Coping Strategies for the Always-On PM

Mark Mullaly is president of Interthink Consulting Incorporated, an organizational development and change firm specializing in the creation of effective organizational project management solutions. Since 1990, it has worked with companies throughout North America to develop, enhance and implement effective project management tools, processes, structures and capabilities. Mark was most recently co-lead investigator of the Value of Project Management research project sponsored by PMI. You can read more of his writing at markmullaly.com.

Let’s face it. Project management is not a 9-to-5 job. It doesn’t fit into a nice, normal, predictable work week.

Of course, that’s why many of us are attracted to the role in the first place. We like the variety. We find the challenge appealing. The idea that every day is different is motivating, not disturbing. We like having a tangible impact. We like the adrenaline. Some of us thrive on the chaos that ensues from wrestling with uncertainty and wrangling change.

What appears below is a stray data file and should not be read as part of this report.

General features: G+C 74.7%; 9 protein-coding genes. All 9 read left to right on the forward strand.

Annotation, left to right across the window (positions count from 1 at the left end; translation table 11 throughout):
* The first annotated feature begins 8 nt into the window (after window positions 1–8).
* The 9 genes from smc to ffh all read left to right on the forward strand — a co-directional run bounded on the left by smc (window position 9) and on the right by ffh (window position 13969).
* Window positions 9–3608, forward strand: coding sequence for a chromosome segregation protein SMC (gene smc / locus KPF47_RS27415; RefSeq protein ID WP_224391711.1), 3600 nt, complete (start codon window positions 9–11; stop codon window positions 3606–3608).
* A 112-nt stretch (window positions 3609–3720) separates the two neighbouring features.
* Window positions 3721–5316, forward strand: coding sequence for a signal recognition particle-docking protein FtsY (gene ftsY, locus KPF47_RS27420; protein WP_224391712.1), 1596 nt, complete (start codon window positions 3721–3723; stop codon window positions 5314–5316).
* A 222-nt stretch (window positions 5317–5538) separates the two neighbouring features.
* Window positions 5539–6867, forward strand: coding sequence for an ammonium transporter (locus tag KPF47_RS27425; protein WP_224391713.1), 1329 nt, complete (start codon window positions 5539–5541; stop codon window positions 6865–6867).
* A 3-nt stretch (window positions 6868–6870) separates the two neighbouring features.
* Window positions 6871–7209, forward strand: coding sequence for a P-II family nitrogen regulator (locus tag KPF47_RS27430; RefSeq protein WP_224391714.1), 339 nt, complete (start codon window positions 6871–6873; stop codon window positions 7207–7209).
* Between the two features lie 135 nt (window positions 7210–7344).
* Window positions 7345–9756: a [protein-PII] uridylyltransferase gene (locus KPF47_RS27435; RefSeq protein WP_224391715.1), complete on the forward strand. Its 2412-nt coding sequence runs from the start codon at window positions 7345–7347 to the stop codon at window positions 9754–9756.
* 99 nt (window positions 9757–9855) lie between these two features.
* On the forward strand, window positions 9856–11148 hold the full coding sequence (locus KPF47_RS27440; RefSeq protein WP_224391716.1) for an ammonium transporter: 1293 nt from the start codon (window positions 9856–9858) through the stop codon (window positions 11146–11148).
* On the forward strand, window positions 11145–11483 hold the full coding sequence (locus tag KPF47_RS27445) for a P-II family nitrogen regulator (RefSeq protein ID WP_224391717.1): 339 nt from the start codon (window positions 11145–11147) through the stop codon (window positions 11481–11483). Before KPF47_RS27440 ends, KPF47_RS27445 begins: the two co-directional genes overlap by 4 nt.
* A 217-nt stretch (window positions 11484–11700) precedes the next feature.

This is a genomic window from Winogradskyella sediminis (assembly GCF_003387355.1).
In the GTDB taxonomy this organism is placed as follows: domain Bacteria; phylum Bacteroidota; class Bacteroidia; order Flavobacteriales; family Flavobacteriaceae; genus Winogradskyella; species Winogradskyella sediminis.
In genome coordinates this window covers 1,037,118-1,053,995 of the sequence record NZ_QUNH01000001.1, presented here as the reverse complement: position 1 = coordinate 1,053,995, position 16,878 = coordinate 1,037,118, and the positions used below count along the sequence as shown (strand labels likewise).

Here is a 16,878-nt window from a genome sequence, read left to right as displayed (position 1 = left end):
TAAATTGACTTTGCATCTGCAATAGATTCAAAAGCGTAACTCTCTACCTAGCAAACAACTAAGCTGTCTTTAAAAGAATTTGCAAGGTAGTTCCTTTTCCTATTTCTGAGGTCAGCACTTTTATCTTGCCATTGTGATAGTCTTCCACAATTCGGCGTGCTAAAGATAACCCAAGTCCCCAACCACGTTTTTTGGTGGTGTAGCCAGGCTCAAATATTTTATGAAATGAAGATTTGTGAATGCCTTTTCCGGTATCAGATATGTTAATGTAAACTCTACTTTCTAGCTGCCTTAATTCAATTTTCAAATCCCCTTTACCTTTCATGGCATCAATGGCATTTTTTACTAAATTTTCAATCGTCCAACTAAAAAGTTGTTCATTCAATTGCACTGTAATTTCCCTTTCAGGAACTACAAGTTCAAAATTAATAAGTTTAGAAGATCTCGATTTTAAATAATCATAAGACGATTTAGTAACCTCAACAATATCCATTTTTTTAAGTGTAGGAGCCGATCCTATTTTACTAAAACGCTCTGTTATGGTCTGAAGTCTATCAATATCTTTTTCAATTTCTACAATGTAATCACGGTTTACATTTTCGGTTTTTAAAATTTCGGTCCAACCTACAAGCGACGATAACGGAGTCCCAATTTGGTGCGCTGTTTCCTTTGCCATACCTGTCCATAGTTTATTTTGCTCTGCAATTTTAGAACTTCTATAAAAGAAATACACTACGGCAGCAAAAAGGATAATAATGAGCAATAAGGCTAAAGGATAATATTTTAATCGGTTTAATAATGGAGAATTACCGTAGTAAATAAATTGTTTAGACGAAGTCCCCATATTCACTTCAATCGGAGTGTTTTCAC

I came face-to-face with that phenomenon when I was co-lead of the Value of Project Management research project, sponsored in part by PMI. We were conducting a case study and conducting interviews in an organization that was two time zones and a four-and-a-half hour flight away. Preparation and planning were key. The organization was enthusiastic, and senior management was delighted that we had selected them as a research participant. They made available the time we needed, with one VP allowing a scheduled hour interview to extend well beyond two hours in total before we finally wrapped up.

Things were different with the project managers, however. While we had a significant commute to show up, we simply needed a project manager to appear in a meeting room in their office building. That was harder than you might think to accomplish. Interviews were cancelled. Every once in a while, someone …

Please log in or sign up below to read the rest of the article.

ADVERTISEMENT

Continue reading...

Log In
OR
Sign Up
ADVERTISEMENTS

What a waste it is to lose one's mind. Or not to have a mind is being very wasteful. How true that is.

- Dan Quayle

ADVERTISEMENT

Sponsors

Vendor Events

See all Vendor Events